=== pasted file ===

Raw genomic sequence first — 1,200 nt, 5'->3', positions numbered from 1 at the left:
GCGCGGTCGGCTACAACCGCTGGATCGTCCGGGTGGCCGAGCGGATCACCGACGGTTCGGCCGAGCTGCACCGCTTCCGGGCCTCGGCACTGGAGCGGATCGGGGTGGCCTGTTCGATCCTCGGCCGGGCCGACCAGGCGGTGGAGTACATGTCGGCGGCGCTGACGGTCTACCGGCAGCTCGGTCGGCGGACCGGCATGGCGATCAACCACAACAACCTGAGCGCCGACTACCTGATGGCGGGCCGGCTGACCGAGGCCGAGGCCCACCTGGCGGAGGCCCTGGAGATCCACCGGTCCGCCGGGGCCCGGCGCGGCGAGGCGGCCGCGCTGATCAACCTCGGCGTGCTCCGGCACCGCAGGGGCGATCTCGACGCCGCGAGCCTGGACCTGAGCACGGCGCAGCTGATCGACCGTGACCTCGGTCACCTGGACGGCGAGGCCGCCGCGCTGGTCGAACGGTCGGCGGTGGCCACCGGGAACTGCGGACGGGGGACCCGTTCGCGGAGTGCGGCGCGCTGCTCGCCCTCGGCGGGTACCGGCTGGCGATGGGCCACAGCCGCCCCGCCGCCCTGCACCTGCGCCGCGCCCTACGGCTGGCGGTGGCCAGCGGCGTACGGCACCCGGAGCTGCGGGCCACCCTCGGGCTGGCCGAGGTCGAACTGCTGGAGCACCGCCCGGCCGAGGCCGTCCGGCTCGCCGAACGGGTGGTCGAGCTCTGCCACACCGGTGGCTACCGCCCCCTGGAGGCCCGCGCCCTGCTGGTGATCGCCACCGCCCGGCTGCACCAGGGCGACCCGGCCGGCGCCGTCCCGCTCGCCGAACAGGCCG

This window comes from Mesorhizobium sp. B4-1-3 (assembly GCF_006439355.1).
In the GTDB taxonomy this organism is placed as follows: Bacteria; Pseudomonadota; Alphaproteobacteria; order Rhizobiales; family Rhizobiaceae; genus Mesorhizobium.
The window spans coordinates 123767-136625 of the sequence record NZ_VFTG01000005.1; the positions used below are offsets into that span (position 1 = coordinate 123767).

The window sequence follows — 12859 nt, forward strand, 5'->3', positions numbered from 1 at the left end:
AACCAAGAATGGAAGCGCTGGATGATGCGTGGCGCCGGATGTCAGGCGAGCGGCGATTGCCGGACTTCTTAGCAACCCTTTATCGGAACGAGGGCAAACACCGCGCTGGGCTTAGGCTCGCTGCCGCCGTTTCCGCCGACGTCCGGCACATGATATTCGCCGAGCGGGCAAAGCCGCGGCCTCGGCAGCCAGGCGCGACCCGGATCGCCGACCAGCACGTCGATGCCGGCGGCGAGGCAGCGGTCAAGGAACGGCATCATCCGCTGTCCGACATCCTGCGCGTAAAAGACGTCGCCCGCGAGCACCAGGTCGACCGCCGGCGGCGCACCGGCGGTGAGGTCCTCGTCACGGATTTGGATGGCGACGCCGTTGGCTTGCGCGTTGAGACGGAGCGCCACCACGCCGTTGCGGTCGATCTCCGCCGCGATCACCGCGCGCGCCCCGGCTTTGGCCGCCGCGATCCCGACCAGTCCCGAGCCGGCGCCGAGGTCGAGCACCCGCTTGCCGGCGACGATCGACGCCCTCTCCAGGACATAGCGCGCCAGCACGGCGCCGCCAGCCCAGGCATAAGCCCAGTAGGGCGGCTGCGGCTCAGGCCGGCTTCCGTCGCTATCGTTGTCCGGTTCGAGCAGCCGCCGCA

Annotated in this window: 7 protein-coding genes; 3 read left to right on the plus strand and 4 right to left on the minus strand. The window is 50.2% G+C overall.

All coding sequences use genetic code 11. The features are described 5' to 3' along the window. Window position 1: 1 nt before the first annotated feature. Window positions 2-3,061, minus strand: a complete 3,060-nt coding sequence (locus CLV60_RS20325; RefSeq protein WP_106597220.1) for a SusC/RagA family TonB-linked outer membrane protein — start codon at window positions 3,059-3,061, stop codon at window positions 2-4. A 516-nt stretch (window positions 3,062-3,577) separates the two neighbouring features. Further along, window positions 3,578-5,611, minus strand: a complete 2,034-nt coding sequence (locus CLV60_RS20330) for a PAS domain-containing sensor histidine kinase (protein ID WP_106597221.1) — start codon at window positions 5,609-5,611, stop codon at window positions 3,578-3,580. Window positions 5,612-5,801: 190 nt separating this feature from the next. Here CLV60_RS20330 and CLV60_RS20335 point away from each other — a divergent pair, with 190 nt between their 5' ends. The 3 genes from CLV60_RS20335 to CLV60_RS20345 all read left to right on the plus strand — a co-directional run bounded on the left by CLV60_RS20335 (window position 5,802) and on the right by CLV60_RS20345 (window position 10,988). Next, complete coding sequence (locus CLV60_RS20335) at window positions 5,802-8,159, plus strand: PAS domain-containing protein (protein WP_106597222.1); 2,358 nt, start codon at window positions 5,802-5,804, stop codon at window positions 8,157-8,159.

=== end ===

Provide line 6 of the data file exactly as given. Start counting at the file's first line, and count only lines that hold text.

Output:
The window sequence follows — 12859 nt, forward strand, 5'->3', positions numbered from 1 at the left end: